From one of Outside magazine's "Literary All-Stars" comes the thrilling true tale of the fastest boat ride ever, down the entire length of the Colorado River and through the Grand Canyon, during the legendary flood of 1983.
In the spring of 1983, massive flooding along the length of the Colorado River confronted a team of engineers at the Glen Canyon Dam with an unprecedented emergency that may have resulted in the most catastrophic dam failure in history. In the midst of this crisis, the decision to launch a small wooden dory named the Emerald Mile at the head of the Grand Canyon, just 15 miles downstream from the Glen Canyon Dam, seemed not just odd but downright suicidal.
The Emerald Mile, at one time slated to be destroyed, was rescued and brought back to life by Kenton Grua, the man at the oars, who intended to use this flood as a kind of hydraulic sling-shot. The goal was to nail the all-time record for the fastest boat ever propelled - by oar, by motor, or by the grace of God himself - down the entire length of the Colorado River from Lee's Ferry to Lake Mead. Did he survive? Just barely. Now, this remarkable, epic feat unfolds here, in The Emerald Mile.
©2013 Kevin Fedarko (P)2014 Blackstone Audio, Inc.
This is the first audiobook I have ever listened to that wasn't directed at my young kids. Given my own challenge with listening, I followed a written copy of the book at the same time.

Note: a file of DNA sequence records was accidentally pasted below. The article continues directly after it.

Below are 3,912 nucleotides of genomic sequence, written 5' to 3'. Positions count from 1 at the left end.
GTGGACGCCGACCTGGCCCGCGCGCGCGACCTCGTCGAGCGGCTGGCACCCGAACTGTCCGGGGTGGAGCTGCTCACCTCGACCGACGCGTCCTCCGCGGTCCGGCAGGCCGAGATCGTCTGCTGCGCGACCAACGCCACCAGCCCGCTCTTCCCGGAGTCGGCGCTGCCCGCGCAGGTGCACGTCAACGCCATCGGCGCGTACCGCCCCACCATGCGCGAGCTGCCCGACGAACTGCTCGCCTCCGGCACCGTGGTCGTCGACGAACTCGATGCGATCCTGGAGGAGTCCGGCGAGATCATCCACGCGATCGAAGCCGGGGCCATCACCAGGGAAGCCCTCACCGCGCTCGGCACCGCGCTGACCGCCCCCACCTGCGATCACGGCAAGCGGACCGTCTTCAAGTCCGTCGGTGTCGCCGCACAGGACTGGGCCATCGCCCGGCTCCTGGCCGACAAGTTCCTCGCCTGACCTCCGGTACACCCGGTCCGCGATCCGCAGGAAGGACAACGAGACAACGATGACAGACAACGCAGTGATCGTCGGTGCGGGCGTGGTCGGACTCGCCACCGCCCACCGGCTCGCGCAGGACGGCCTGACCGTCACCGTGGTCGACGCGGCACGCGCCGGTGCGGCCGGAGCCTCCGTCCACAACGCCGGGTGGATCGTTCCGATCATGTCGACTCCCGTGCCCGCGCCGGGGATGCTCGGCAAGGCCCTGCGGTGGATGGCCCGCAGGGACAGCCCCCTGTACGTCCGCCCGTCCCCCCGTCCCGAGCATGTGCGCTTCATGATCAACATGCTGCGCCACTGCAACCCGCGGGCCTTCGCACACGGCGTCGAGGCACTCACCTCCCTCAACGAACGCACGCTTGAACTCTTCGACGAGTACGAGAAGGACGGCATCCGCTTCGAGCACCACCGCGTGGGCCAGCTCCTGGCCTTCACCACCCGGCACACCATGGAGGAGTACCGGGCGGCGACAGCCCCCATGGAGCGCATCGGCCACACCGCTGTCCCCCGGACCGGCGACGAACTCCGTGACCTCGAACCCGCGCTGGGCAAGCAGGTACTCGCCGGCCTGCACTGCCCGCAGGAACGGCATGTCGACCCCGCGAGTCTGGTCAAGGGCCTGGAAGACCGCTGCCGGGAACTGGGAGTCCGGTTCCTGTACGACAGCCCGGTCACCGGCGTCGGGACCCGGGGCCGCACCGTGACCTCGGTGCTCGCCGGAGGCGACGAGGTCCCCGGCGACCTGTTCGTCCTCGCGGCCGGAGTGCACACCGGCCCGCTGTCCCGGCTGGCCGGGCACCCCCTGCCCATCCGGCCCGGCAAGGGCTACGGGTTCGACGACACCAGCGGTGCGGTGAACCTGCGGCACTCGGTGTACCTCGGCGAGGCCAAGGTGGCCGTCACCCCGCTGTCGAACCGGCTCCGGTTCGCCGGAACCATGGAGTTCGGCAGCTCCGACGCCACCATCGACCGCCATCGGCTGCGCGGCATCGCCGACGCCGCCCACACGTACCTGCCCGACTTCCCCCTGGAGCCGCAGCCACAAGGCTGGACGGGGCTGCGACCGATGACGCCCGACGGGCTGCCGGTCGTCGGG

This is a tremendous story - great character development, excellent detailing, a thought-provoking read on the trade offs of wilderness and modern society.
The only drawback was that the reader fairly frequently was reading things that differed from the book, in some cases quite substantially. I found this quite disconcerting. Being a detail person, I was left wondering what version was correct.
I would highly recommend this book to others who love the outdoors, wilderness and the power of moving rivers. I greatly enjoyed it!
Loved this book. I learned much about the history of the Colorado and was immersed in the river running stories, culminating in the speed run of the Emerald Mile.
I haven't read the book so I cannot judge. The writing itself is superb.
I believe they should have chosen a narrator with a different style to read it. It would have played better in the hands actually voice of someone like Wade Goodwyn of NPR, someone with a western accent who speaks in a plain voice. I felt like the narrator got so caught up with gorgeous prose that he added a bombast and a pretentiousness that detracted from the actual story. The earliest part of his reading was the most tedious. The narrator's style was overplayed which was jarring as a counterpoint to the underplayed style of the river guides and especially Kenton Grua.